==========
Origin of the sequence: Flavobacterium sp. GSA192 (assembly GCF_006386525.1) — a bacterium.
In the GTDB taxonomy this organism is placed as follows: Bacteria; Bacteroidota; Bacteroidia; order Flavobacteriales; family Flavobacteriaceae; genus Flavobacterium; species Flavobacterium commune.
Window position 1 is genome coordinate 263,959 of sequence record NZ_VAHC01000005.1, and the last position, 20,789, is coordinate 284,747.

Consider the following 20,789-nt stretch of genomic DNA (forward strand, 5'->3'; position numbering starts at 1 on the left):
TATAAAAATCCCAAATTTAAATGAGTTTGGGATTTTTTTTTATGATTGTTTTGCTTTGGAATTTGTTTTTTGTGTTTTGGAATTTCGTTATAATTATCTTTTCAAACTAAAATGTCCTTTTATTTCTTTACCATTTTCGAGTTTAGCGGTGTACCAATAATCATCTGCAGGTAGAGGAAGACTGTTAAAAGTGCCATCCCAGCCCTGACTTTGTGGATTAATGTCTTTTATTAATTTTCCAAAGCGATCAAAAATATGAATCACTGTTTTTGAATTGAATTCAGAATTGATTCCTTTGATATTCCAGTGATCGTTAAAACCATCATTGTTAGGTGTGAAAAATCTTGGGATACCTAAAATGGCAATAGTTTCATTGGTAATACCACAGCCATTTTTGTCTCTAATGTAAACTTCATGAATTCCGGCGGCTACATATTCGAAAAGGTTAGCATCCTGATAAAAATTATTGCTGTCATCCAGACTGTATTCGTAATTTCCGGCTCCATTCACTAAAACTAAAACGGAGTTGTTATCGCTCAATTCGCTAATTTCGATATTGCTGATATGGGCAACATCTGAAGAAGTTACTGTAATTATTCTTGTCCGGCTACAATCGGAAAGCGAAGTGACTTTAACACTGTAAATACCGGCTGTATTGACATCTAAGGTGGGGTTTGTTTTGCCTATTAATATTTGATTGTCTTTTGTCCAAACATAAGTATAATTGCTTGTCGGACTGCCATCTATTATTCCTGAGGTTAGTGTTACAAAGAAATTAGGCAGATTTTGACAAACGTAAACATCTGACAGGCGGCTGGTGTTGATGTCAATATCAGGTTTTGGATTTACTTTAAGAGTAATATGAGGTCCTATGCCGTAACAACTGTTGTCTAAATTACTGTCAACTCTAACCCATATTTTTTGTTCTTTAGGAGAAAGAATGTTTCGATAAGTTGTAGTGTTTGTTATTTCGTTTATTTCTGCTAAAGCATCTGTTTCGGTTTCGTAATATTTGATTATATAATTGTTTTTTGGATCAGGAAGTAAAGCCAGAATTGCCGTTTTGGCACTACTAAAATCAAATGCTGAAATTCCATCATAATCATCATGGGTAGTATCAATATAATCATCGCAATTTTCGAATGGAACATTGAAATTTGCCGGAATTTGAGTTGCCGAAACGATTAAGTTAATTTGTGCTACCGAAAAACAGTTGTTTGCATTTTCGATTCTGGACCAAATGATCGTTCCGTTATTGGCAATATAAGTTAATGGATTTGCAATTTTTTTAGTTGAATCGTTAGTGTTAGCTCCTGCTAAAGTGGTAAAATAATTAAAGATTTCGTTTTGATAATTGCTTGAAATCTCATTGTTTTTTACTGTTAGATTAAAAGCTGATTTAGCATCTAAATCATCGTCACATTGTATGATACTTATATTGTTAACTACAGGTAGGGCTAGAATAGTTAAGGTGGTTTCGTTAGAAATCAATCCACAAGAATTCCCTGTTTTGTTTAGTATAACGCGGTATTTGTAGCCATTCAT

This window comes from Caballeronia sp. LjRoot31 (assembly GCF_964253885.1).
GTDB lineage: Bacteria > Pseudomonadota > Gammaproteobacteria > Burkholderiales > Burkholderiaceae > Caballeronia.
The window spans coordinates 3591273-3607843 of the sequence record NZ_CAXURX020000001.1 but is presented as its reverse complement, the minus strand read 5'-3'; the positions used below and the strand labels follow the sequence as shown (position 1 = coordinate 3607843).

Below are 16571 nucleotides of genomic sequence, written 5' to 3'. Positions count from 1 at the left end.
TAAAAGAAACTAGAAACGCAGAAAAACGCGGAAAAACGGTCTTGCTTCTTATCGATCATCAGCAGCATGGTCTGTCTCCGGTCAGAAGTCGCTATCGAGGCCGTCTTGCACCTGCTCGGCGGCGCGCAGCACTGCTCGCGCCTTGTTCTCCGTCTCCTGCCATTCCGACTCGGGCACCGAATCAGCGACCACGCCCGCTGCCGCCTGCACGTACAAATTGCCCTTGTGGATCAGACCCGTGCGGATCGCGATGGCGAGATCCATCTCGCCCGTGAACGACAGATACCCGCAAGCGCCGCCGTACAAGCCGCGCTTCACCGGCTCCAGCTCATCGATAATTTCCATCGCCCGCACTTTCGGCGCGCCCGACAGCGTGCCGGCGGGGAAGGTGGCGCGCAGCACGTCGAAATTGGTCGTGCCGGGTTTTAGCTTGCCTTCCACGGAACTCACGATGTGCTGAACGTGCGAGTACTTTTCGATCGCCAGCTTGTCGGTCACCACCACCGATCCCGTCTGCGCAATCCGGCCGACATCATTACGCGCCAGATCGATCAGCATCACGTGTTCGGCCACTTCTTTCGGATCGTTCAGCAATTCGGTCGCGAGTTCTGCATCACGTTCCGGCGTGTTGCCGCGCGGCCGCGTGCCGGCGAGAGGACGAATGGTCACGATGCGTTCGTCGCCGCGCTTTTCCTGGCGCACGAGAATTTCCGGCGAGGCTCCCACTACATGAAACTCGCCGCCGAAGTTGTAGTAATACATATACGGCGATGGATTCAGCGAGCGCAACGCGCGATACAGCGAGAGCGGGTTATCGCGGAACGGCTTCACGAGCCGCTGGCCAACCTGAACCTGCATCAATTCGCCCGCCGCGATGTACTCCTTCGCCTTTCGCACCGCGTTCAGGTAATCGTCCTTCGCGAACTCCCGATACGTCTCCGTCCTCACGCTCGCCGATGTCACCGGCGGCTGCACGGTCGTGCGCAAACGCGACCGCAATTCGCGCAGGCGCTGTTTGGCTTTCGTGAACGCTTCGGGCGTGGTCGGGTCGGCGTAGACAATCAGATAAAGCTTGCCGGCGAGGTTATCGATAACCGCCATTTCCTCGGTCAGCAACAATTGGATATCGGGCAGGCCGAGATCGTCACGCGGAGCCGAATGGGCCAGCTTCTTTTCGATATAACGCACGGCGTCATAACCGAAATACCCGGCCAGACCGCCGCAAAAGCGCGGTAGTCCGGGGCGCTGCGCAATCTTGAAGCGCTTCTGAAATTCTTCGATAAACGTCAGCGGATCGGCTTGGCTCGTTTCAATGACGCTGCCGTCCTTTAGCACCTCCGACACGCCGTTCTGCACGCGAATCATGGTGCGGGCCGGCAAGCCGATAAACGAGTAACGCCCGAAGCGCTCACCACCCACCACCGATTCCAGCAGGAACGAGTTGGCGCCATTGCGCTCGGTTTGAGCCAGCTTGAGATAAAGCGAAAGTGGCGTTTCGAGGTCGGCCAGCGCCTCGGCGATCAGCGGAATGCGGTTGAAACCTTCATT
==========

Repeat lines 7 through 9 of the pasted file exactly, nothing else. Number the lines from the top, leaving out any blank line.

GTDB lineage: Bacteria > Pseudomonadota > Gammaproteobacteria > Burkholderiales > Burkholderiaceae > Caballeronia.
The window spans coordinates 3591273-3607843 of the sequence record NZ_CAXURX020000001.1 but is presented as its reverse complement, the minus strand read 5'-3'; the positions used below and the strand labels follow the sequence as shown (position 1 = coordinate 3607843).

Below are 16571 nucleotides of genomic sequence, written 5' to 3'. Positions count from 1 at the left end.